Roger Patten's Bridge

Before the big dig, a bridge was proposed: Architect Roger Patten has a dream – to save Washington and Seattle $1.8 billion.

Editor's note: The following is a copy of a story that first appeared in this newspaper in 2009. It outlines a plan that was an alternative to the tunnel now stalled under Seattle. City and county officials waved it off at the time.

Architect Roger Patten said he could accomplish this with a relatively economical, 2.5 mile long “Elliott Bay Bridge” design he created in his Burien home studio.
His cable-stayed bridge would be an alternative to the deep bore tunnel and would arc out through Elliott Bay with six traffic lanes and two pedestrian and bicycle lanes. Light rail could also glide across the bridge.

His two on and off ramps are placed west of Safeco Field and west of the Battery Street Tunnel.

Patten has a patent pending on his “buoyancy-stabilized pier."
“This pier is new technology, a type of floating pier,” said the 77-year-old, who has been licensed for 45 years and specializes in residential designs in his AIA Architecture company.

“An ordinary bridge’s footing in the bay would require a depth of an 80-story building to get through the sediment and hit bedrock, and you’d need to dig two piers," Patten said.

“My design is two cement piers, 200 feet in diameter, embedded just 50 feet under water and resting on the sediment," he said. "A model would first undergo shake table tests for earthquakes and tank tests using soil sediment and a pool of water.”

According to the official description of his patent proposal, “The pier structure includes a chamber filled with air or other buoyant material such that a buoyancy force is produced. The chamber is sized and filled such that the buoyancy force offsets at least 80 or 90 percent of the weight of the bridge that is supported by the pier.”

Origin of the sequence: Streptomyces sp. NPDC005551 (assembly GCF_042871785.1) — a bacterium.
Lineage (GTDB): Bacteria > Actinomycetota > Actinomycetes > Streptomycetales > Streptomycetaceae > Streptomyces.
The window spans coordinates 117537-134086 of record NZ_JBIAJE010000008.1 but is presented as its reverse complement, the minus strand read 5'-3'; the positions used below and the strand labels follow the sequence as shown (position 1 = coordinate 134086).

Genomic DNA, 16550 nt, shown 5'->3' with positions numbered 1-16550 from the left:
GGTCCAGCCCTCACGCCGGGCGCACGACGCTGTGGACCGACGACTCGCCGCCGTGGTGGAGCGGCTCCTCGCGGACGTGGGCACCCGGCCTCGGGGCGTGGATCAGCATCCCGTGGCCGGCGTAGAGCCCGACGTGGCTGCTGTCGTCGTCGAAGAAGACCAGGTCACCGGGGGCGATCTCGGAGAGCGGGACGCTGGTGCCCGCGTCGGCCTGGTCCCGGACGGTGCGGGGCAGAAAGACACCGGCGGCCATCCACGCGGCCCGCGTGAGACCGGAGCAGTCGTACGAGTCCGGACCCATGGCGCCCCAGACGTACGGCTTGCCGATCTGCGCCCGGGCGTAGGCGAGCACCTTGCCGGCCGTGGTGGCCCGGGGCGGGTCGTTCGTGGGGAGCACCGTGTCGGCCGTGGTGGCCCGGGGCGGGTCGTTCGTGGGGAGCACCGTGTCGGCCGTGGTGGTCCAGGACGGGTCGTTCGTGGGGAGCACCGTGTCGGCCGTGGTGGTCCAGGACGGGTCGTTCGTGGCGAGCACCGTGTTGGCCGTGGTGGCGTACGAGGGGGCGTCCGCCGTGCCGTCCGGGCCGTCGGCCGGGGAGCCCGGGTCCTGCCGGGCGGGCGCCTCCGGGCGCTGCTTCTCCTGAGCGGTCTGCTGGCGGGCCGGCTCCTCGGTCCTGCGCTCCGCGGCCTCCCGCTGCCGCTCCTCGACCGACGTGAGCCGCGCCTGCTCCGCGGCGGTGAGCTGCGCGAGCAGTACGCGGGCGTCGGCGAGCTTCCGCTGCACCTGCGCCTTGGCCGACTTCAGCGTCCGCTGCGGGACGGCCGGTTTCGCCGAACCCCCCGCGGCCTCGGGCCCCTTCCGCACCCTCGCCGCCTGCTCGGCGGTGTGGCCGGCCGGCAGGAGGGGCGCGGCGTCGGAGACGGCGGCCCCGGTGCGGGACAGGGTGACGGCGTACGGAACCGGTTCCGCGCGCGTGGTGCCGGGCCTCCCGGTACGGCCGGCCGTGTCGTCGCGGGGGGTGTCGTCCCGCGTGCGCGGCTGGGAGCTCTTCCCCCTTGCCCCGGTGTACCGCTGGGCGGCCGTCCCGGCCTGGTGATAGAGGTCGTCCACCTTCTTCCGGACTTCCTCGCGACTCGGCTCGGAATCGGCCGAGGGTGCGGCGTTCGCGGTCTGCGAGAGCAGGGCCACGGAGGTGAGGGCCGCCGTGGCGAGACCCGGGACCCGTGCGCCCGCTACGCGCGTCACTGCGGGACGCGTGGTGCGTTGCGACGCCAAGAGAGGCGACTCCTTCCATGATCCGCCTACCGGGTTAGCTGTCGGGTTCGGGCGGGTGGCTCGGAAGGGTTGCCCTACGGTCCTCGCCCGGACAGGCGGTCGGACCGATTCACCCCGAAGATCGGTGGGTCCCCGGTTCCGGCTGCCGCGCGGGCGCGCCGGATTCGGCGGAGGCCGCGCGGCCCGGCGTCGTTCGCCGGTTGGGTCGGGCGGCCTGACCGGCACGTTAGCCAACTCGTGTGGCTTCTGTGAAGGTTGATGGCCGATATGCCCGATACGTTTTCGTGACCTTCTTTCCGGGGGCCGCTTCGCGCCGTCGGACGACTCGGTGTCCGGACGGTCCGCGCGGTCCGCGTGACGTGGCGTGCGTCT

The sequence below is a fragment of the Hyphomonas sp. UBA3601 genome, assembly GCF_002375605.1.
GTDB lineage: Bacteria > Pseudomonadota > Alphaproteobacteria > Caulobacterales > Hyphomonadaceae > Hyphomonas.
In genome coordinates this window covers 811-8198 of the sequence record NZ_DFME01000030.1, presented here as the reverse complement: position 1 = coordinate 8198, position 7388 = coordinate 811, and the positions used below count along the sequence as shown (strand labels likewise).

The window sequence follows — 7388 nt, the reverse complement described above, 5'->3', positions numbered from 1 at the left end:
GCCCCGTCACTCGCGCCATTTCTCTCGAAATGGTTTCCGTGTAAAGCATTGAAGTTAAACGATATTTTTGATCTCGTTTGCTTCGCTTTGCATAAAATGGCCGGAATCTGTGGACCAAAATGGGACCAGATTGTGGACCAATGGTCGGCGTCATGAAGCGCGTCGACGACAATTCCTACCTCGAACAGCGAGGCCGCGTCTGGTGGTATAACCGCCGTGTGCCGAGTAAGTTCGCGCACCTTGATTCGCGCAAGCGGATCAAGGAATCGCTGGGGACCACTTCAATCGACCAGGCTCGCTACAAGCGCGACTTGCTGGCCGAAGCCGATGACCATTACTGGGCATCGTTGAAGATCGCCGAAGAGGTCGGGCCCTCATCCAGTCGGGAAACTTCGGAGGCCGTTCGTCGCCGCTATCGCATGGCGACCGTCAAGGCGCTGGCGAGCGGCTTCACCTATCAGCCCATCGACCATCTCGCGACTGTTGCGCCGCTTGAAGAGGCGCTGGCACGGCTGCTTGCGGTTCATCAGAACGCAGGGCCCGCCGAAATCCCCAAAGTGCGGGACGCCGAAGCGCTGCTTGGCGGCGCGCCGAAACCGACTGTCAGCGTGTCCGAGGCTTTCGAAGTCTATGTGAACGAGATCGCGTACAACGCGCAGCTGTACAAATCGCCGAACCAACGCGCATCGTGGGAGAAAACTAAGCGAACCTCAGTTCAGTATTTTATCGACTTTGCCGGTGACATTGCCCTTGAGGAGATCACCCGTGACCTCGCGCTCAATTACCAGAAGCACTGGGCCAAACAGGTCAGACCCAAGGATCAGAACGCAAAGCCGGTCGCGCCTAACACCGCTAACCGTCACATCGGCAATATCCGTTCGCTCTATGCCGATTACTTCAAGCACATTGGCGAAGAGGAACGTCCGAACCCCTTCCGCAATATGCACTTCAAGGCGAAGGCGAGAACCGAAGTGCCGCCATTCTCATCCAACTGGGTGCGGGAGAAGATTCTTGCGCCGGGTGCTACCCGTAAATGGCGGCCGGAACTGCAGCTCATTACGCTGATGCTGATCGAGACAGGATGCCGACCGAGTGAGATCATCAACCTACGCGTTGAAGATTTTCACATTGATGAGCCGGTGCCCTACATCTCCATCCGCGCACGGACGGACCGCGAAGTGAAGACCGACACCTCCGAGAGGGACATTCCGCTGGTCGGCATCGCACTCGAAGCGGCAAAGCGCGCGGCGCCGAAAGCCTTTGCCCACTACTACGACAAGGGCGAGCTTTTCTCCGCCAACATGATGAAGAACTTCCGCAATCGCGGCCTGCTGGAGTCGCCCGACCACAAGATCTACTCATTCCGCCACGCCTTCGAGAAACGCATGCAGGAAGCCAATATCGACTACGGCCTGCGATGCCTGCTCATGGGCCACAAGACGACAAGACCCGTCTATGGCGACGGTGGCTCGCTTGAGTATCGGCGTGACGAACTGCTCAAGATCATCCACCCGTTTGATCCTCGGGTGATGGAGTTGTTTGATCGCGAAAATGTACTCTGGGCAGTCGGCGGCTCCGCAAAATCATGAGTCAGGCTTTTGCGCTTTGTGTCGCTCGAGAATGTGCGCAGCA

“New technology opens up the door to planning,” Patten said. “This bridge will move the noise of traffic away from waterfront. Once the bridge was completed, the Alaska Viaduct traffic would immediately switch over so there would be no disruption during construction. Then the viaduct would be eliminated and a non-commercial grand boulevard created.”

Patten said he promises no tolls and proposes an environmentally friendly add-on.

“The seawall could be rebuilt with a filtering and retention system to collect polluted surface water of Seattle," he said. "When it rains heavily now, the sewer system is overloaded and dumps sewage and other pollution into the bay.”

Patten hopes to show models of his Elliott Bay Bridge to Seattle Mayor-elect Mike McGinn. He said he believes McGinn would be receptive to his tunnel alternative.

Retired Boeing systems engineer Walter Blair said state officials did not get an adequate view of Patten’s design when they reviewed it because Patten had not acquired all his patents.

State staffers totally rejected Patten’s design because they said massive concrete piers would have had to be drilled into Elliott Bay.

However, Patten’s improved design would have the piers float on the surface and would “hardly ripple the water,” Blair said.

The same design could also work for the planned State Route 520 Bridge or Hood Canal Bridge, according to Blair.

“It would solve all their problems,” Blair declared.

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